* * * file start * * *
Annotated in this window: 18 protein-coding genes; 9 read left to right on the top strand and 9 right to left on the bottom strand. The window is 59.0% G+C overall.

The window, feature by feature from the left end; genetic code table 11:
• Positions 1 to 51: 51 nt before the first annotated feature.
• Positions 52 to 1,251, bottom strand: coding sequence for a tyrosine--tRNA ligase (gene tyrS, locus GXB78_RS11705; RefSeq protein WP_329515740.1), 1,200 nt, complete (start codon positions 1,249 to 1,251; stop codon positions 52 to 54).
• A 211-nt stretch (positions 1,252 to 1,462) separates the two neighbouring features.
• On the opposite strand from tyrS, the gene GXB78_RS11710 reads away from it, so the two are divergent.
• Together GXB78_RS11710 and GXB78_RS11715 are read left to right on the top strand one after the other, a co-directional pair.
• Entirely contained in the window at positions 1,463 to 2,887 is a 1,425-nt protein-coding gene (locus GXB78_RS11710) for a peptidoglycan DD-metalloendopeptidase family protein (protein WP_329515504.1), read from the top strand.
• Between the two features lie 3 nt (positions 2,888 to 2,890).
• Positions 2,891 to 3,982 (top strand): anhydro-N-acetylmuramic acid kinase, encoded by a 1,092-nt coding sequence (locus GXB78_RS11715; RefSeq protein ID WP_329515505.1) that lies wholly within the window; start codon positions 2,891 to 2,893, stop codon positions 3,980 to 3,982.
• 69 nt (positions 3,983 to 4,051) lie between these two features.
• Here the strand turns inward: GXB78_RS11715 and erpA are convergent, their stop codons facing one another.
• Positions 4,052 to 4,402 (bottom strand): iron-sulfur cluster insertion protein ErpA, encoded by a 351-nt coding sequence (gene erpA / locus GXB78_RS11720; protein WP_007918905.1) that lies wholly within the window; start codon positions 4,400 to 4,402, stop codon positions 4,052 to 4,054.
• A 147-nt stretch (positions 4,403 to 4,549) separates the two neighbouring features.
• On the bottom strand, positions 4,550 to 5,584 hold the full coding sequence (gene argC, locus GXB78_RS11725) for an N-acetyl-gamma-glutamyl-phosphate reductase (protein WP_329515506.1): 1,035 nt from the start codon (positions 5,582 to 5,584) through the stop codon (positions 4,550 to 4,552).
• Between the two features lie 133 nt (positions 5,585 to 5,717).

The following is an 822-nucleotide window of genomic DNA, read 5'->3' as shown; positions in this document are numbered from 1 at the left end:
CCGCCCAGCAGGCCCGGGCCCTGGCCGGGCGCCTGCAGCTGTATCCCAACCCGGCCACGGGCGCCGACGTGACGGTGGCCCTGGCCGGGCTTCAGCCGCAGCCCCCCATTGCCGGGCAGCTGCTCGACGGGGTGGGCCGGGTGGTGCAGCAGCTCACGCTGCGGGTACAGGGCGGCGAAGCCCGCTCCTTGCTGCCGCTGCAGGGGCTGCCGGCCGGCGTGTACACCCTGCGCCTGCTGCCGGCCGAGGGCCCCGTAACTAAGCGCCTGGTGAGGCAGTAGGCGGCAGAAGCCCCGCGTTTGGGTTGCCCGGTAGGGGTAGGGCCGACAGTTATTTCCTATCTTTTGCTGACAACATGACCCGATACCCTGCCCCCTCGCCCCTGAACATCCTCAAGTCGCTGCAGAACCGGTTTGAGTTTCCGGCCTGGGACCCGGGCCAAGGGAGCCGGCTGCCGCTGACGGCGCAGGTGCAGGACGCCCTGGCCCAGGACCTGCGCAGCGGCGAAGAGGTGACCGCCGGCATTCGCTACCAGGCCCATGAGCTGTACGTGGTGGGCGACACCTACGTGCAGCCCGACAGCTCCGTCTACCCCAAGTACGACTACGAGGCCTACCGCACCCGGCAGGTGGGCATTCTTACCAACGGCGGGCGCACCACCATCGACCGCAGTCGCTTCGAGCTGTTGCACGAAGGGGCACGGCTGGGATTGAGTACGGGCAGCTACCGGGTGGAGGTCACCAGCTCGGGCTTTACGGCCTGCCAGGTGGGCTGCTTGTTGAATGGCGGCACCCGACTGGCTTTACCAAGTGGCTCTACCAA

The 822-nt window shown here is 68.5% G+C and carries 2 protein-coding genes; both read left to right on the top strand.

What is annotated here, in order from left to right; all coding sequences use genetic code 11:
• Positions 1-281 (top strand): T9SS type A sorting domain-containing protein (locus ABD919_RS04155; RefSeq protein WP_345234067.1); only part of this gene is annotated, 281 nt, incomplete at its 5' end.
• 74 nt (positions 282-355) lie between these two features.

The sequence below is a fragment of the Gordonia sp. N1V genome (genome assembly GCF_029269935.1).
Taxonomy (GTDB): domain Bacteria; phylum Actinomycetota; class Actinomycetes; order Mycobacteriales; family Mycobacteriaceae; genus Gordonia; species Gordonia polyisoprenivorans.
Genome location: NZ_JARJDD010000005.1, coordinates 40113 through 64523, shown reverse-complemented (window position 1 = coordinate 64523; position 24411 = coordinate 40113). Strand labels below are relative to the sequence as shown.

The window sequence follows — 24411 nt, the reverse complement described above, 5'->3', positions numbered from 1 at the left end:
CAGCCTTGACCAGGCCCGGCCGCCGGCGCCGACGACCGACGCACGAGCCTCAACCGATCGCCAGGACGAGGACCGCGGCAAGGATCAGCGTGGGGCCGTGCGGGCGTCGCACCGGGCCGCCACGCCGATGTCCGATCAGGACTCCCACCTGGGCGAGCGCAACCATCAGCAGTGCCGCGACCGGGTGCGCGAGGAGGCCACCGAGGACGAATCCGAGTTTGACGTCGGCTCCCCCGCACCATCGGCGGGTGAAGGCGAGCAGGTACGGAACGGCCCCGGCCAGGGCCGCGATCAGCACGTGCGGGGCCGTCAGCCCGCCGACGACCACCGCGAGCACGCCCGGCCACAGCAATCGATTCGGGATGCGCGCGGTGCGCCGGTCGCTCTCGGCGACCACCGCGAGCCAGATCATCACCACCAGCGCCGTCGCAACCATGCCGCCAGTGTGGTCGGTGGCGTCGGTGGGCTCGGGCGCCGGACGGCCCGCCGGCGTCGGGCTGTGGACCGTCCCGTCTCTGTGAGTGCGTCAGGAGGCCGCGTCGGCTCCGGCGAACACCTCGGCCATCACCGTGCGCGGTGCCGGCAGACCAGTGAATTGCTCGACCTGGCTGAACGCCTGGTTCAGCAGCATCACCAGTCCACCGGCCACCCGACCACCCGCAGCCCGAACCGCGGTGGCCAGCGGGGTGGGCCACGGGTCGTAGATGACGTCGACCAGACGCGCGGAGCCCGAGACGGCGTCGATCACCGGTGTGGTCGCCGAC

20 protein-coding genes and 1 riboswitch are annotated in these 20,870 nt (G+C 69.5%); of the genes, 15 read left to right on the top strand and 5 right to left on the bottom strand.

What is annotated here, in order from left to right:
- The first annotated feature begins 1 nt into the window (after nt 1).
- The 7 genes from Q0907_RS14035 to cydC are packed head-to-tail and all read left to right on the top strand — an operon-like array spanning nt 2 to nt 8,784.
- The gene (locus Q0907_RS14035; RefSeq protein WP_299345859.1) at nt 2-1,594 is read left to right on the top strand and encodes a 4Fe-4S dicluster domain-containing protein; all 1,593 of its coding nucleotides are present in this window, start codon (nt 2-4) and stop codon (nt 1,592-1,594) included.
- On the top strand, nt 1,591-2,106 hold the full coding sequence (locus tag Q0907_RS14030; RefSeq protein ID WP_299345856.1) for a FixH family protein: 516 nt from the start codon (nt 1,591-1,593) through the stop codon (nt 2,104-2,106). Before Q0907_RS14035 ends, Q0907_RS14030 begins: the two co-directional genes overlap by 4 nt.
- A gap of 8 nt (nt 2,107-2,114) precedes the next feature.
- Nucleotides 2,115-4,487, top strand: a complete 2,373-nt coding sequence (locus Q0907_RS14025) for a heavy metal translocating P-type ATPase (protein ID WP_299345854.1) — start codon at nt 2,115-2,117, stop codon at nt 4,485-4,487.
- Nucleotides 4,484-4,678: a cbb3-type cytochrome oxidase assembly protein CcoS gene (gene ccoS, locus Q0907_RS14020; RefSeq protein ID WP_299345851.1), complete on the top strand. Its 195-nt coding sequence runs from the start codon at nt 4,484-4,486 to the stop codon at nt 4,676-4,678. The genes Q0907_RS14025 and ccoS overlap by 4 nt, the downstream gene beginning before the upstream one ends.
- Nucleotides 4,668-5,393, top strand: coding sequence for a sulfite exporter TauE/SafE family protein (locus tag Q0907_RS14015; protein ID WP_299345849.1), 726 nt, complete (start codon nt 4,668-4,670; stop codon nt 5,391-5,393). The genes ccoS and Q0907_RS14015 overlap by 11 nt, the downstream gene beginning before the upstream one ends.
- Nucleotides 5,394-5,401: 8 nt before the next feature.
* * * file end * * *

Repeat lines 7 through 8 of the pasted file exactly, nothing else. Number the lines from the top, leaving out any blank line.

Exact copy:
• Together GXB78_RS11710 and GXB78_RS11715 are read left to right on the top strand one after the other, a co-directional pair.
• Entirely contained in the window at positions 1,463 to 2,887 is a 1,425-nt protein-coding gene (locus GXB78_RS11710) for a peptidoglycan DD-metalloendopeptidase family protein (protein WP_329515504.1), read from the top strand.